“I Can’t Worry”: LA Clippers’ Paul George Overcomes Persistent Playoff Criticism

Shortly before the return was officially announced, the Los Angeles Clippers coaching staff cheered on Paul George.

The Clippers came within minutes of consolidating a 116-102 victory over the Phoenix Suns in Game 5 of the Western Conference Final on Monday, and the repercussions went beyond ending the Suns 3-2 streak and forcing a Game 6 in Los Angeles on Wednesday. George finished his career with 41 points in the postseason shooting 15 of 20 off the field, 3 of 6 from 3-point range and 8 of 8 from the free throw line along with 13 rebounds and six assists in 41 minutes.

So Clippers coach Tyronn Lue and his assistants hugged George with swabs and words of encouragement.

Lots of MF and beep this and beep that, George mused.

So Lue respectfully refused to give George his message, presumably to keep these conversations private. Still, Lue spilled something on his hand, addressing the years of criticism George voiced over last season’s playoff fights and the occasional setbacks during that postseason rollercoaster.

“I just don’t understand why he’s gotten so close when he’s not playing well or having a bad game,” Lue said. “A lot of people play badly. I’m glad he came back and played a great game. ”

George became the first player in NBA history to score at least 40 points on at least 75% shooting, 13 rebounds and six assists in a playoff game, according to Elias Sports Bureau. He was established in the Clippers record books as the fourth player in franchise history to achieve a 40-point postseason performance. And George is just 12 days away from a 37-point performance against the Utah Jazz in Game 5 of the Western Conference semifinals, two points below his previous playoff record.
Still, George has still been skeptical and critical of his game since their postseason struggles last year. After Phoenix defeated Clippers Game 4, the controls were adjusted again. Then George shot just 5 of 20 off the field and 1 of 9 outside of 3-point range. He also missed a crucial free throw as the Clippers trailed 81-78, 6.3 seconds behind. The TV show caught Clippers owner Steve Ballmer, who shook his head after George’s failure and looked at him disappointed. In Game 2, George also missed a pair of free throws before the Suns won the game to Inbound praise from Deandre Ayton.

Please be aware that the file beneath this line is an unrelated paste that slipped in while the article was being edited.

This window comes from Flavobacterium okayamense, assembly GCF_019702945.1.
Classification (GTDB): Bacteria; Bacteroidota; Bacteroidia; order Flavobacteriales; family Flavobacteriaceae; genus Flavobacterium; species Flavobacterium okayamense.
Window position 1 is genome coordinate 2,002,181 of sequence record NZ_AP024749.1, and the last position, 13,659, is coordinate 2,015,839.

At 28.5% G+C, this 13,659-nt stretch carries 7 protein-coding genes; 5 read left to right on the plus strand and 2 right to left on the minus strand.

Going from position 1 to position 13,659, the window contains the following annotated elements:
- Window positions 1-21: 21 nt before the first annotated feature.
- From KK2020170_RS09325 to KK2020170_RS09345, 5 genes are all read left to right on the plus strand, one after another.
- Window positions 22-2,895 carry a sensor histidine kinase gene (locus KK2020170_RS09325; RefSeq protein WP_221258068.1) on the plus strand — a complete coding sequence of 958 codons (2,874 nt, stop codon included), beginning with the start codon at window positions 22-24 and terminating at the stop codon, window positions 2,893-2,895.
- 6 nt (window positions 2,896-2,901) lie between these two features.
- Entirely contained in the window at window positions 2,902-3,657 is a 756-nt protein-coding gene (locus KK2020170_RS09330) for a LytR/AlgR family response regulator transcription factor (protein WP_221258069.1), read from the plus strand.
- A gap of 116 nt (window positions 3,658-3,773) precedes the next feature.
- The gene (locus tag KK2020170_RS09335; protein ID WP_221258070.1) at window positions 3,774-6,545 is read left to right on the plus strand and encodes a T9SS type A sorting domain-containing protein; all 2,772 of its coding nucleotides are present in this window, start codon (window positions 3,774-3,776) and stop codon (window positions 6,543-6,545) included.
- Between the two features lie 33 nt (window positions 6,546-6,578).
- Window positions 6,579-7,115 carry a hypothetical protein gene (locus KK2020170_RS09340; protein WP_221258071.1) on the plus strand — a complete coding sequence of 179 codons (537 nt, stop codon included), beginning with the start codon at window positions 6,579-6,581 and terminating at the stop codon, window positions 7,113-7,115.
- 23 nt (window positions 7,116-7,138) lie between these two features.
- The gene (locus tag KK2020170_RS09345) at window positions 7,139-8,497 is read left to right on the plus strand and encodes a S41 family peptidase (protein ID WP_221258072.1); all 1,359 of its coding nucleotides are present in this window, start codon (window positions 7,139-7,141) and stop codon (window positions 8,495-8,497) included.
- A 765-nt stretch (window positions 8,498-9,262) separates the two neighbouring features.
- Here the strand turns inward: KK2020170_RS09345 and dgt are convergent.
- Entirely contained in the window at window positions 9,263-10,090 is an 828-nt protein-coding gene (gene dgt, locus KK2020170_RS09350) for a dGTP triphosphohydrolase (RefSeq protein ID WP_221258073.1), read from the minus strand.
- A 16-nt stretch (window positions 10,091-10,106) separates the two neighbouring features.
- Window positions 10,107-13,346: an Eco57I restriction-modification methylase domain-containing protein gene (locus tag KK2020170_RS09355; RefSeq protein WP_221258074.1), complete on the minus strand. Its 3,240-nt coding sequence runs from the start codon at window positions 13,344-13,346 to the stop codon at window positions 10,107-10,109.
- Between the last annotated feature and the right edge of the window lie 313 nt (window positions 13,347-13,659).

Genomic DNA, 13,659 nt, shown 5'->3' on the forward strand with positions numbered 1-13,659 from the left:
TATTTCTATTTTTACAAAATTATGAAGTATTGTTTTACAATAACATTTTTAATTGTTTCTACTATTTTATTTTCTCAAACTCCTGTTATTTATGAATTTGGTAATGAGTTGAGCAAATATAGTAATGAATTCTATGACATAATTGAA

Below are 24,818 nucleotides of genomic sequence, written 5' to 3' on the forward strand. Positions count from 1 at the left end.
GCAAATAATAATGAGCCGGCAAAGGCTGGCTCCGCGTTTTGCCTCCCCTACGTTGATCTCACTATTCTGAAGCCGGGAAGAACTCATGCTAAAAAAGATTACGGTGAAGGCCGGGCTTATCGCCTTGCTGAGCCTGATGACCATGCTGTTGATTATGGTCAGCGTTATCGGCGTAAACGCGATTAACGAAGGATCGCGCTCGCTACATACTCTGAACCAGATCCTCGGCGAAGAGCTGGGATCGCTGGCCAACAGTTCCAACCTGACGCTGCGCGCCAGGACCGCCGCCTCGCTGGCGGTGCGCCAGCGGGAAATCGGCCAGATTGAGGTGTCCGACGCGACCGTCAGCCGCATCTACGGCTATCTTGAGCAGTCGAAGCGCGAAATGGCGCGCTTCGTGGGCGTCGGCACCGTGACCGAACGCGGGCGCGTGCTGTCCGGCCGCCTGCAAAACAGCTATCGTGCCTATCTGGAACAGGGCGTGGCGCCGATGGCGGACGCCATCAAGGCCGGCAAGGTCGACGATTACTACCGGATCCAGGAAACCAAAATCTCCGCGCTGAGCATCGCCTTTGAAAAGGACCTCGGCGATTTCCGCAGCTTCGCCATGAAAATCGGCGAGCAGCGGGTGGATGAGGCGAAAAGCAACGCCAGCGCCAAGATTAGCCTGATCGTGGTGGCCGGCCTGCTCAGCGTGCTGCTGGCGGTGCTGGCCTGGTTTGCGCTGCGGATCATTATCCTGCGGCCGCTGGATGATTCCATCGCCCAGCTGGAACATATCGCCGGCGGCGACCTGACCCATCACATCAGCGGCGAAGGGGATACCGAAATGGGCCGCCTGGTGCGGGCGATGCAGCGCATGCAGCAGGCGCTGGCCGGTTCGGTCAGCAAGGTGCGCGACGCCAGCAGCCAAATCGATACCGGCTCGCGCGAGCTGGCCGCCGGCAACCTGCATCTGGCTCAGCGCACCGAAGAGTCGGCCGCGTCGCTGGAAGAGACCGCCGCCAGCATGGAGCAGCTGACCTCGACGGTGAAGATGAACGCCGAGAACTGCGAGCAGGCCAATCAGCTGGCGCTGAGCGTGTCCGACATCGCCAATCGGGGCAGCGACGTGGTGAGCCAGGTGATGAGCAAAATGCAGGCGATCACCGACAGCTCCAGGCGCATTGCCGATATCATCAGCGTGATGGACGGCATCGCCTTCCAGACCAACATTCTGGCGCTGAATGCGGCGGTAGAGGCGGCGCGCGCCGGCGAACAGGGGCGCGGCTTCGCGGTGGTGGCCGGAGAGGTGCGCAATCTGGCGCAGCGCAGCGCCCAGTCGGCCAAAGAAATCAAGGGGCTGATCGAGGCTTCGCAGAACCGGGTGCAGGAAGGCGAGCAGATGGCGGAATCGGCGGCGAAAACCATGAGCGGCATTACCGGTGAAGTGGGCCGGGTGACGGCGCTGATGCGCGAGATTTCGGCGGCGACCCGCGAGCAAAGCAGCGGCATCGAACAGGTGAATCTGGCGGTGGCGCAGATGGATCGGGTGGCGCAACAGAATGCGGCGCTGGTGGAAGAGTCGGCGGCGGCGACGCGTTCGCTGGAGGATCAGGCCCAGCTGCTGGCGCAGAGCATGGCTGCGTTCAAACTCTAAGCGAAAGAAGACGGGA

“I don’t know where this trolling came from, the way the Internet controls the narrative of these players,” Clippers center DeMarcus Cousins ​​said. “He is going to be a stupid man. This is one of the most extraordinary players to ever wear his shoelaces. Give this guy his flowers, man. I don’t understand the slander. He’s getting pretty dumb now. He respects these players, man. He respects these sizes. ”
The cousins ​​could be exaggerating. George has been criticized for his poor performance in the NBA bubble. His free throw fights in Games 2 and 4 contributed to the Clippers’ losses. Still, George observed that “it is the honest truth” and “it is a fact” that he scrutinized his bad play more closely than anyone else.

“I can’t worry about it,” George said. “That comes with work, I think. But it is what it is. I keep trying to walk and dominate whether I shoot the ball well or not. I’m still trying to dominate, just the whole game in general. ”

George did. Once again, George helped the Clippers in a high-stakes playoff game. Once again, George helped the Clippers absorb Kawhi Leonard’s absence as he tended to an injured right knee for the seventh straight game. Once again, George helped the Clippers adjust to a new illness in which center Ivica Zubac was sidelined with a right knee injury.

The Clippers also credited Reggie Jackson (23 points), Marcus Morris Sr. (22) and Cousins ​​(15) for a promising lead early in the first quarter (18-5, 7-28 before halftime) at half time (59 °: 52) to ensure. , after the third quarter (91-78) and until the last ring. But most of the attention was paid to George, given his stature and the attention paid to him by the suns.

“That’s what great players do,” Lue said. “You always jump back. When you have a difficult game, you always play well. ”
In George’s case, he has shown remarkable resistance for two reasons.

First, he has discarded slow achievements and has shown a great ability to forget them quickly. Although some fans are Georges Reak

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